Between songs

When a beautiful woman in her sixties, with a serene face and an artistic hand, sits beside you at the craft table and asks to hear your story, you do not refuse. Nor do you refuse when a fun-loving stranger offers to do a coconut-oil-honey-and-cocoa-powder facial with you, and all the supplies are laid out. Nor when another cute and sassy stranger says “Hey, want to take a selfie with me? It’s my Sneaky Card assignment.”

I did not say no.

But this story starts long before that.


This summer my left foot was stepped on by a six-foot-something stranger, who apologized profusely and said “I’m sorry, it was only a matter of time. I’m no good at dancing.” I am so happy it did not occur to him that it might have been my fault, the little Mennonite lady standing beside him in the front row at a Christian concert.

Well. When my eighteen-year-old brother told me that his guy friend had a last-minute change of plans and couldn’t make it, and would I be interested in joining him at an open-air summer concert, I did not say no. I said, “Will I like it?” And then I looked up the band online and said, “Well, they sound pretty mild.” He just grinned at me.

The night of the concert, he showed up holding an iced coffee he’d bought for me. It turned out there were three bands playing that night, none of which I’d ever heard before, and I do not think mild was necessarily the word I would choose in retrospect – they were handing out ear plugs in the front row and my, did we need them. But the confetti and smoke were fun. And what I could hear of the music I liked just fine.

My little brother was very sweet, he kept asking me if I needed anything and when I spilled my coffee on the dirt he got napkins for me, and when I cried he gave me a hug.

Yes, I did cry.

I did not go to the concert expecting to hear from God. I went to have an adventure with my brother, to eat funnel cake and to spend an evening happy and free. The songs made me loosened and peaceful – but it was between songs, when a new artist began to speak of his wife’s loss of an unborn baby, and of the wise words of an old woman in their congregation, that I suddenly melted and began to cry. I cried a hard and healing rain on that clear summer night, because I know about loss, and because in that story and in the golden shower of confetti I heard God say Shari, I see you.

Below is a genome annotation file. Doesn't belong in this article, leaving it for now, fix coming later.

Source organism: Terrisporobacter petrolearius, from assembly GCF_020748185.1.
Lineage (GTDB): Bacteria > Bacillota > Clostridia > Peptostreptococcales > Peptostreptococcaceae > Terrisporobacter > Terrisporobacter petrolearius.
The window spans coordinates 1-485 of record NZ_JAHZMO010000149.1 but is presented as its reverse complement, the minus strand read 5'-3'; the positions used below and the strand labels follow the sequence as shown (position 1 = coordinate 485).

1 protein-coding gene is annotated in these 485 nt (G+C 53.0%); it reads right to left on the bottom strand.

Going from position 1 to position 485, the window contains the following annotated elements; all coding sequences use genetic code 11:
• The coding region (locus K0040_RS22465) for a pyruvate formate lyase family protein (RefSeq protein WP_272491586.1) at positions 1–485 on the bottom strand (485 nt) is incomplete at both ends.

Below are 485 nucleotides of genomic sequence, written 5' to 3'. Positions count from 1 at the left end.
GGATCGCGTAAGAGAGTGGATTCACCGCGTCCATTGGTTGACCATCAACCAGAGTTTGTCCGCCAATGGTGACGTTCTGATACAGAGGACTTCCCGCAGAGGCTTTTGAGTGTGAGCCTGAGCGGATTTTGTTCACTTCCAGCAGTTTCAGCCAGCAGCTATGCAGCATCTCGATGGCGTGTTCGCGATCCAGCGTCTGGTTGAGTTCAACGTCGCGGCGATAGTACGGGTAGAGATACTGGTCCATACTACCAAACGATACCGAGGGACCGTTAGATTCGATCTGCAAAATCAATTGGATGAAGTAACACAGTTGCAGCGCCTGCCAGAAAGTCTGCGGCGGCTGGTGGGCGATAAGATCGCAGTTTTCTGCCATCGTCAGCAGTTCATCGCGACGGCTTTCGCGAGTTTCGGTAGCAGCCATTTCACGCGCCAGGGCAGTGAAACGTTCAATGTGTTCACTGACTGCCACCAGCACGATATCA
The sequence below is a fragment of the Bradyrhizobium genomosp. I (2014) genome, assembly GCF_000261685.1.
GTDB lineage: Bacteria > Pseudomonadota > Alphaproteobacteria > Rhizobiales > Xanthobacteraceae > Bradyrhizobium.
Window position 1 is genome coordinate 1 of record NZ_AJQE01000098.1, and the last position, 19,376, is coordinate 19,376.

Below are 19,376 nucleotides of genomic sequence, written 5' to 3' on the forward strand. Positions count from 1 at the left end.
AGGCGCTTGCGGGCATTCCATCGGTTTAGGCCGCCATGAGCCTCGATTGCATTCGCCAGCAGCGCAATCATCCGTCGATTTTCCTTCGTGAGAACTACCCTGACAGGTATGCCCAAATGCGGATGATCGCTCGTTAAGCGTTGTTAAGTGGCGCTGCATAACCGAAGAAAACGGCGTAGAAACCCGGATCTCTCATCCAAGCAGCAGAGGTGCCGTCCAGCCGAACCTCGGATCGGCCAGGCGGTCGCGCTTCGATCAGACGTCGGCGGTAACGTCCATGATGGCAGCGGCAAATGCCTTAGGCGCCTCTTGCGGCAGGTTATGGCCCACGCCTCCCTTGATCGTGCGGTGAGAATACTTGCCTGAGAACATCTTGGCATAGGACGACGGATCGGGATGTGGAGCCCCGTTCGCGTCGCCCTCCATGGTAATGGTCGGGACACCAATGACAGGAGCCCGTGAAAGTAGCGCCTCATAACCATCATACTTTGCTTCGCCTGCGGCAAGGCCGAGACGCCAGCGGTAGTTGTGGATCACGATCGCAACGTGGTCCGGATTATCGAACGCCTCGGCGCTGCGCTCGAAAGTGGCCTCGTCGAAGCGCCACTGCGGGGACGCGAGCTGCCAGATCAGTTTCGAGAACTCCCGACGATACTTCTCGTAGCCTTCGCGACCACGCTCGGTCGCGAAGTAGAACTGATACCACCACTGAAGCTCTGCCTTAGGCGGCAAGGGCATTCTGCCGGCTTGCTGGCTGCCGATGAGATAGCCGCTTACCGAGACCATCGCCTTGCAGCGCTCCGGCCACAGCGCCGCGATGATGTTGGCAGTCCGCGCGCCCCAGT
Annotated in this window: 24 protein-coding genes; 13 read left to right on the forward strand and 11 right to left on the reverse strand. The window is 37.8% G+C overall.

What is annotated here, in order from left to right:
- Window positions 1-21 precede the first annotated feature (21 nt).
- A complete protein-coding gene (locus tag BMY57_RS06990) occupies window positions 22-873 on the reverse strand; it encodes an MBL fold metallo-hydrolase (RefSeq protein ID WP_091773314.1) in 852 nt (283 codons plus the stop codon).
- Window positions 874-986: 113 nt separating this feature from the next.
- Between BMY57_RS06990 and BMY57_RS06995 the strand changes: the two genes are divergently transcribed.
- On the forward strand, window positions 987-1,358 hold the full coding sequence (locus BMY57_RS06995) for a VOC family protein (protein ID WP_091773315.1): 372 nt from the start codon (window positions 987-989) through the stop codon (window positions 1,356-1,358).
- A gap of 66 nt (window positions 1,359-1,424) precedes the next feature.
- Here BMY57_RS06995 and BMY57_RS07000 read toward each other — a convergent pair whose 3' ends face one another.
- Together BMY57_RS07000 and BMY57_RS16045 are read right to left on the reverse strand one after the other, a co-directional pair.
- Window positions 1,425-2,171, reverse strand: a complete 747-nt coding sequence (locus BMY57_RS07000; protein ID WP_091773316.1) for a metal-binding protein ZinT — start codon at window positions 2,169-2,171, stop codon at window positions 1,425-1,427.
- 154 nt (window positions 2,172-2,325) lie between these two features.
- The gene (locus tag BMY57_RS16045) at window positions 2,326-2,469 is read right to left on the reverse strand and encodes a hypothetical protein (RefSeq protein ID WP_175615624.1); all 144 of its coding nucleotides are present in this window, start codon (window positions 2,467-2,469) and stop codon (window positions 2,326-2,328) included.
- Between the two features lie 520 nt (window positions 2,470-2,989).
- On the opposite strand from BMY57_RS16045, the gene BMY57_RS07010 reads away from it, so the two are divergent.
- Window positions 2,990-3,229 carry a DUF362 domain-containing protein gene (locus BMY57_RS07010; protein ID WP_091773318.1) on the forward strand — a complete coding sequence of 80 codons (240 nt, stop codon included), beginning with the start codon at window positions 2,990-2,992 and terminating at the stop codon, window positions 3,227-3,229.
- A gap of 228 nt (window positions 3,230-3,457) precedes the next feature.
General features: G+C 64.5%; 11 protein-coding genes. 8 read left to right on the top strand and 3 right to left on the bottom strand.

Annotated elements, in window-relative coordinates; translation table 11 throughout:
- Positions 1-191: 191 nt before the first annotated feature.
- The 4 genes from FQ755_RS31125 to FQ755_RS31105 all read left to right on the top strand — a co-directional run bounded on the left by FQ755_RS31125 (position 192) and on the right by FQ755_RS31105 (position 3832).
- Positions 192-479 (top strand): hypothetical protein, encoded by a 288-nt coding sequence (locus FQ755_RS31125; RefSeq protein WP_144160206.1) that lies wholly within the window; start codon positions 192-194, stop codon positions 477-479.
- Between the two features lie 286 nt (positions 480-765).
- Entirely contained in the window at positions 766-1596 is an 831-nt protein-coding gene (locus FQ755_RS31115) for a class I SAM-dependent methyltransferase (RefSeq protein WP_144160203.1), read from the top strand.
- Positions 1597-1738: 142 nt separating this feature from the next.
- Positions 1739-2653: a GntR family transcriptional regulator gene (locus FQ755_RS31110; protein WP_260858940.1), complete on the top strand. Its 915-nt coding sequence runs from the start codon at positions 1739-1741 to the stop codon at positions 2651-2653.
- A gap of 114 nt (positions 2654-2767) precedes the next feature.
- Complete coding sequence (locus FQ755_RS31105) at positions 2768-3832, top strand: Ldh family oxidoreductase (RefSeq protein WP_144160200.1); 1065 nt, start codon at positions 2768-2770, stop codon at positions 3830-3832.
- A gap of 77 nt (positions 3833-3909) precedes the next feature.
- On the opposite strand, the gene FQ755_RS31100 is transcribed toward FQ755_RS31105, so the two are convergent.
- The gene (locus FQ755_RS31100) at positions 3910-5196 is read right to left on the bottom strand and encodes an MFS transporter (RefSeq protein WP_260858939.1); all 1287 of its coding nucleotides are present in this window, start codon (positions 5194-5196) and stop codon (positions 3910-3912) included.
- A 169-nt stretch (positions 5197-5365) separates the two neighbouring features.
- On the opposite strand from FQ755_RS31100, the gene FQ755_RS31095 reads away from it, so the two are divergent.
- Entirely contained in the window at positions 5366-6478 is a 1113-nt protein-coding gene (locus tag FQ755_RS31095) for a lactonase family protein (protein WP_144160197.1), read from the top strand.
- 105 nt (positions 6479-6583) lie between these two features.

And then came a venue even stranger.

I watched a silly and fanciful movie, The BFG, based on Roald Dahl’s book about a Big Friendly Giant who concocts dreams to blow gently into the minds of sleeping children. I say the movie was silly because although I really like the BFG himself, there were too many scenes of drama for my liking, too many children in danger from the bad giants. But at one place there is a scene where the BFG tells Sophie that he hears everything in the world, and he will always be listening. He says, “I is hearing all the wonderous and all the terrible, terrible things. All the secret whisperings of the world.”

At the end of the movie, I closed the computer and went up to bed. I was scheduled to meet with my mentor the following afternoon. I planned to tell her about the stressors, the questions, the guilt. But we had to cancel at the very last minute, and my husband said, “Why don’t you take some private time anyway?” I drove to my favorite green-grassed graveyard, a quiet place of rhododendrons and old trees, and sat against a gravestone in the warm sun. I sat there, thinking and whispering to God, falling in and out of sleep, and while my mind was quiet I heard him say I hear you. I am right here. I am always right here, waiting for you to talk to me.

That was so good of him. I’d been pretty sure he wasn’t listening anymore, but now I had a picture of his face lighting up when I open my mouth, when I even whisper to him. Right there. He doesn’t miss a sound.

I see you. I hear you.


Then then I told my friend Joanna that in October I’d go with her to a foster moms’ retreat, Rejuvenate PA. I wanted to go with her and she made the offer irresistible, but in the weeks leading up to the event I worried I wouldn’t belong. We don’t have a placement right now.

We don’t have a placement because we said goodbye to some small and precious children we could not keep, and took a break to care for the ones who were born to us, and the guilt and fear from that decision slowly rose to choke me this past year, a woolen shawl drawn ever more tightly around my chest and neck, prickling, constricting, choking. What had I done? What if I’d ruined everything? How did I ever think I could survive this?

I didn’t need a vacation at the fostering retreat. I needed healing. I needed hope.

That is how I found myself laughing and crying with strangers, doing crazy things like high-speed hayrides and board games past midnight, fake Italian accents, impromptu selfies, chocolate facials. We shared every activity: creating decoupage and planting fairy gardens, enjoying long massages donated by professional therapists, hearing the word of God, singing, painting, eating food we didn’t prepare, getting up early to worship and pray, soaking in the beautiful weather, listening to each other’s stories, talking, talking, talking.

We had creative generosity dumped on us, all weekend long.

When I arose for prayer one morning (after having decided to sleep in, and then wakening early after all, too excited to sleep), I found that the leaders had set up prayer stations all around the edges of our main room. Each station had printed instructions waiting for us. One station had a poster board with a cross drawn on it, where we were invited to write our troubles and let Christ carry them. On the cross were newly-written words like fear and control and guilt. There were many stations. I walked across the room to one and sat down. On a table were hand mirrors, and the instructions said, Look into a mirror. What do you see when you look at yourself? What do you think God sees? What is keeping you from accepting God’s version of who you are?